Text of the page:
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I'm wondering what information might be leaked from the ecryptfs filesystem. This is what Ubuntu uses if you check the box for "encrypted home directory" when using the desktop installer, so is probably quite widely used. Key characteristics of it:

  • each file is encrypted individually and stored in the underlying filesystem
  • each file is padded in size to be a multiple of 4096 bytes, with a minimum of 12288 (except for directories and soft links)
  • file and directory names are encrypted
  • the directory structure is maintained

(Note I haven't found a spec about the above, this is worked out from observing my own filesystem - it's stored in /home/.ecryptfs/USERNAME/.Private if you want to examine your own).

So assuming you can't break the encryption keys then you can't examine the contents of the files. However there is still some information left to examine, and just as traffic analysis can deduce useful information from encrypted communications data, I'm wondering how much someone might be able to work out from the directory structure and approximate file sizes.

Certainly you could work out which directories and files contained music, video and photographs from file size. You might even be able to work out what music and videos existed. You could probably work out some of the applications in use due to their pattern of config/cache directories - firefox vs chrome etc.

Is there anything else? Is there a standard analysis of what could be deduced? Does anything else spring to mind?

(I must admit I assumed there was no padding of file sizes when I started writing this question - I'm reassured that there is).

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3 Answers 3

(Disclosure: I'm the author of the functionality that you're asking about (good question!).)

Ubuntu's Encrypted Home Directory feature uses eCryptfs as the filesystem encryption technology. eCryptfs is a layered filesystem built directly into the Linux kernel. It mounts one directory on top of another. The top directory is really just a "virtual" mountpoint. Applications (and humans) can operate within that directory and read and write data without needing to know or be bothered by the encryption that's happening underneath. The lower directory is where the actual encrypted files are stored on disk.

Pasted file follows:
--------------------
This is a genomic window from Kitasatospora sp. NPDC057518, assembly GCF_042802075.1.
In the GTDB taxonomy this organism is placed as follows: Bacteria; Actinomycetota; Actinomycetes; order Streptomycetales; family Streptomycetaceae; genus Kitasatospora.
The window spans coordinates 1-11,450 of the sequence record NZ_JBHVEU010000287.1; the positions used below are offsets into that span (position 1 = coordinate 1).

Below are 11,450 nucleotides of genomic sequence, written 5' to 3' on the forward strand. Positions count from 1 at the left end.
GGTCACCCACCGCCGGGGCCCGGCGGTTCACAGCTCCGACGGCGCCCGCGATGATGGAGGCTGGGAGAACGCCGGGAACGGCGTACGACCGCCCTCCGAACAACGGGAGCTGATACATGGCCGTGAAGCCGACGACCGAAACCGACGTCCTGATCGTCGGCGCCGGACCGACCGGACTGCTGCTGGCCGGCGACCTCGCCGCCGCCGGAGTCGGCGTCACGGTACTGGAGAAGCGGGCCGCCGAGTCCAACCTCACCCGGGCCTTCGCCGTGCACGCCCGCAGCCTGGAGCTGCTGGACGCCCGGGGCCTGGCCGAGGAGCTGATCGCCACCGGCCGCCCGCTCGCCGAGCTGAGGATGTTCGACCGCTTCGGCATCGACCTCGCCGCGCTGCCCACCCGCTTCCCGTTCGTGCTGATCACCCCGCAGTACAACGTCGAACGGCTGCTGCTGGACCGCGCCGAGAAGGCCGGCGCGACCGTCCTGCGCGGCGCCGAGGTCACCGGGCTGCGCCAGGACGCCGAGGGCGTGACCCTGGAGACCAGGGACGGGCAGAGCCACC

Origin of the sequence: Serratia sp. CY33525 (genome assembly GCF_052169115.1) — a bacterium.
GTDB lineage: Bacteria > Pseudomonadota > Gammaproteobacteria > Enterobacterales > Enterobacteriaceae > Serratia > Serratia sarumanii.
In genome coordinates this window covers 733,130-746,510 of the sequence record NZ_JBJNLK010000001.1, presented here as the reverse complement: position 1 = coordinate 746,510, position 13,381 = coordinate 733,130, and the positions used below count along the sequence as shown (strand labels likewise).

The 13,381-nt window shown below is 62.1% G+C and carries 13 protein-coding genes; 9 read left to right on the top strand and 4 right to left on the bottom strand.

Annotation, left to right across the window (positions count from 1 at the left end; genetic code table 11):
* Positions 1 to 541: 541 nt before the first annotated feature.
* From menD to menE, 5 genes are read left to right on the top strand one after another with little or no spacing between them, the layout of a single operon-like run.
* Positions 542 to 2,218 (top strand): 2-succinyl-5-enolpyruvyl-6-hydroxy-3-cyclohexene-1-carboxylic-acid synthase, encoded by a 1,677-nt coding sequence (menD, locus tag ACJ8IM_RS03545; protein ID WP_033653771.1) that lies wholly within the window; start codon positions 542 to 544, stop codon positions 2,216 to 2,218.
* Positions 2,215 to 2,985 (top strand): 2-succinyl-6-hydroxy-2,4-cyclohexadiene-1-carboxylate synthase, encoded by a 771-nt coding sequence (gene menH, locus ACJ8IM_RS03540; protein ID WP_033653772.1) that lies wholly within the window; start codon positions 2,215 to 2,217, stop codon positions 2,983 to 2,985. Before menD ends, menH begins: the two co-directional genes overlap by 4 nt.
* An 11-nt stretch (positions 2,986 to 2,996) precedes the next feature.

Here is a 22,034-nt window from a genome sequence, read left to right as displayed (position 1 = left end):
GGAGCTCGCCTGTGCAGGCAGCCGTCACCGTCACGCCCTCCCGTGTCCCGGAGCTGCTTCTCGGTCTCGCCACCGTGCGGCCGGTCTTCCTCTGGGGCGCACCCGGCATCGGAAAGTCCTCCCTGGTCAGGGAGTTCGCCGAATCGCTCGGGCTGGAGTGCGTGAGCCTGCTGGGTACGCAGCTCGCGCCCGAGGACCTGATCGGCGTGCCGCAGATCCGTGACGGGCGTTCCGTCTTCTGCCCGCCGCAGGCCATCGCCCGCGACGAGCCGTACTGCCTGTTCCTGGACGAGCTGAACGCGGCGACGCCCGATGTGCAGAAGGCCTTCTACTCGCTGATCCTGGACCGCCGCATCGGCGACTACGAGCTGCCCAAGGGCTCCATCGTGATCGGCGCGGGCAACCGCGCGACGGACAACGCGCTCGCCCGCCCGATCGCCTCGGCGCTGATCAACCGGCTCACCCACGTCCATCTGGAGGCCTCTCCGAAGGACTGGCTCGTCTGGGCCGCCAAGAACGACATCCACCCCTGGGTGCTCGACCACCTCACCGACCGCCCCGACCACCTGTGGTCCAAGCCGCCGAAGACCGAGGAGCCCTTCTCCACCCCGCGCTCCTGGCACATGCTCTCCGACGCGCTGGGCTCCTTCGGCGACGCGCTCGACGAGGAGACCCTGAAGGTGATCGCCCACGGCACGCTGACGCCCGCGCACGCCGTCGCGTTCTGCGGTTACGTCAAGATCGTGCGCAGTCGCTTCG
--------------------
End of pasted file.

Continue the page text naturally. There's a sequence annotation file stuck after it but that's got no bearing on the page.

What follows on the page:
This approach has several advantages. Unlike dmcrypt or full disk encryption, you don't have to pre-allocate a fixed amount of space dedicated to encryption. You can also limit what gets encrypted a bit more to the information that's truly unique to you (improving overall system performance and power consumption). There is some privilege separation between users, with each user having their own unique mount point and encryption keys. And this particular feature is hooked into PAM, so that your directory is mounted automatically when you login, and unmounted when you logout. Also, each and every file is encrypted with a unique, randomly generated key called the 'fek' (which is stored in the header of the file, and wrapped with the MOUNT passphrase). What this means is that two cleartext files that are binary equivalent encrypt to two completely different ciphertexts!

On the flip side, there are a few things that you should be aware of -- now to the meat of your question!

  • The upper and lower file structure is pretty much identical, and some file names might be deduced (based on the default Ubuntu home directory skeleton)
  • File permissions, file ownerships, and file timestamps are not encrypted (so files with weird permissions, like 0123 might stand out)
  • Encrypted filenames limit the upper cleartext filename to about 160 characters (as the filename encryption requires some padding)
  • Swap should absolutely be encrypted, if you're using Ubuntu Encrypted Home, as anything in memory can be swapped to disk at any time (and certainly is, if you hibernate a system)
  • When the filesystem is actively mounted, only Unix run time Discretionary Access Controls protect you from other users on the system (note that the home directory is permission 0700)